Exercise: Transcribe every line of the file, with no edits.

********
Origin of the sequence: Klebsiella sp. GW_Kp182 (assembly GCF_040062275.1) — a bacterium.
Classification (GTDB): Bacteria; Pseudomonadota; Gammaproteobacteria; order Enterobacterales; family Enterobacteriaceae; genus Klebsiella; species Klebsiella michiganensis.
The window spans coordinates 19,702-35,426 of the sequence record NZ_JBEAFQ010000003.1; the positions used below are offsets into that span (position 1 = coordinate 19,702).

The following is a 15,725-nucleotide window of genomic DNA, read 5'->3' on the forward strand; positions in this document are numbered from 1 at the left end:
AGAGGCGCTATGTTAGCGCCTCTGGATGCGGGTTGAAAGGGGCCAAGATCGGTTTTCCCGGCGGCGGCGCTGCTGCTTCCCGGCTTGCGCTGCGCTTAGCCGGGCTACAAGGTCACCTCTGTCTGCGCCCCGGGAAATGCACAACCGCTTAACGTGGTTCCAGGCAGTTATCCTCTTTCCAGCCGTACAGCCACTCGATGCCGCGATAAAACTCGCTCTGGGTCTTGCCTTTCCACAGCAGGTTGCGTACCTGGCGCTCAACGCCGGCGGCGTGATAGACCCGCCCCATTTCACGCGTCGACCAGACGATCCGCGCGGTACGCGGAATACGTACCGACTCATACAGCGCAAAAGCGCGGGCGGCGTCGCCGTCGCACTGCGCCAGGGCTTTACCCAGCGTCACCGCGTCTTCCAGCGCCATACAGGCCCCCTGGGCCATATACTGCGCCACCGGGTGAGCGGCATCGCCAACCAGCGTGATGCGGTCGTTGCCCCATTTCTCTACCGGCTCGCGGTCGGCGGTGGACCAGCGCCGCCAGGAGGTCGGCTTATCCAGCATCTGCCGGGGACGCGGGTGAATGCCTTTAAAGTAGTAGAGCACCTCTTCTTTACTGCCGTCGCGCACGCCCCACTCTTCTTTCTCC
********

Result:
Origin of the sequence: Klebsiella sp. GW_Kp182 (assembly GCF_040062275.1) — a bacterium.
Classification (GTDB): Bacteria; Pseudomonadota; Gammaproteobacteria; order Enterobacterales; family Enterobacteriaceae; genus Klebsiella; species Klebsiella michiganensis.
The window spans coordinates 19,702-35,426 of the sequence record NZ_JBEAFQ010000003.1; the positions used below are offsets into that span (position 1 = coordinate 19,702).

The following is a 15,725-nucleotide window of genomic DNA, read 5'->3' on the forward strand; positions in this document are numbered from 1 at the left end:
AGAGGCGCTATGTTAGCGCCTCTGGATGCGGGTTGAAAGGGGCCAAGATCGGTTTTCCCGGCGGCGGCGCTGCTGCTTCCCGGCTTGCGCTGCGCTTAGCCGGGCTACAAGGTCACCTCTGTCTGCGCCCCGGGAAATGCACAACCGCTTAACGTGGTTCCAGGCAGTTATCCTCTTTCCAGCCGTACAGCCACTCGATGCCGCGATAAAACTCGCTCTGGGTCTTGCCTTTCCACAGCAGGTTGCGTACCTGGCGCTCAACGCCGGCGGCGTGATAGACCCGCCCCATTTCACGCGTCGACCAGACGATCCGCGCGGTACGCGGAATACGTACCGACTCATACAGCGCAAAAGCGCGGGCGGCGTCGCCGTCGCACTGCGCCAGGGCTTTACCCAGCGTCACCGCGTCTTCCAGCGCCATACAGGCCCCCTGGGCCATATACTGCGCCACCGGGTGAGCGGCATCGCCAACCAGCGTGATGCGGTCGTTGCCCCATTTCTCTACCGGCTCGCGGTCGGCGGTGGACCAGCGCCGCCAGGAGGTCGGCTTATCCAGCATCTGCCGGGGACGCGGGTGAATGCCTTTAAAGTAGTAGAGCACCTCTTCTTTACTGCCGTCGCGCACGCCCCACTCTTCTTTCTCC